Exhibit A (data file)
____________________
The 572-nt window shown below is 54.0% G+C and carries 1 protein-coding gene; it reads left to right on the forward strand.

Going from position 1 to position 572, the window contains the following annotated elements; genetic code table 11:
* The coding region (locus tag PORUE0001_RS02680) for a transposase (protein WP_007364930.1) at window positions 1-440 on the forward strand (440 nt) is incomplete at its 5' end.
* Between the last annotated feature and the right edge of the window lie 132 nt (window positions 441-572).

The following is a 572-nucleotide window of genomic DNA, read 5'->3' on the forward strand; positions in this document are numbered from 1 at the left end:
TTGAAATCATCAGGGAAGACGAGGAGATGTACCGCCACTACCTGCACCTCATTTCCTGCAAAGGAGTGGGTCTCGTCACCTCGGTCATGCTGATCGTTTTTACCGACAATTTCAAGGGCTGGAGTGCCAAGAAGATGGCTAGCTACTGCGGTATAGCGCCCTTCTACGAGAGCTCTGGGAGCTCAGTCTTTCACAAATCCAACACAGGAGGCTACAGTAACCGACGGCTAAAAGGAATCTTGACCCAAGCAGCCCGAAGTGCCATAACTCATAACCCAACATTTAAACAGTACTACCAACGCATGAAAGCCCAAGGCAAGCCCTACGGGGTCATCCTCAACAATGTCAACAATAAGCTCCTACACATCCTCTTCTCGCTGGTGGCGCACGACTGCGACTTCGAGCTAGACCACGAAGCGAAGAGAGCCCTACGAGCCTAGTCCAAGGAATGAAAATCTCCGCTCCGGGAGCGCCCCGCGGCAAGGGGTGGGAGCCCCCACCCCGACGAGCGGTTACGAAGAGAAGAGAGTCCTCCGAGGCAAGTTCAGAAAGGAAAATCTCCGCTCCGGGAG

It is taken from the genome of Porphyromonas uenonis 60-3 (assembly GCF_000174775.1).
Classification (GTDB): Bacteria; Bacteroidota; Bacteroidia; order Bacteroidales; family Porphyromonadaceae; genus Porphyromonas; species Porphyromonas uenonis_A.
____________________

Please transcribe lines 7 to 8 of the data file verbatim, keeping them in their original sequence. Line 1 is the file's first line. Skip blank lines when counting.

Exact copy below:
It is taken from the genome of Porphyromonas uenonis 60-3 (assembly GCF_000174775.1).
Classification (GTDB): Bacteria; Bacteroidota; Bacteroidia; order Bacteroidales; family Porphyromonadaceae; genus Porphyromonas; species Porphyromonas uenonis_A.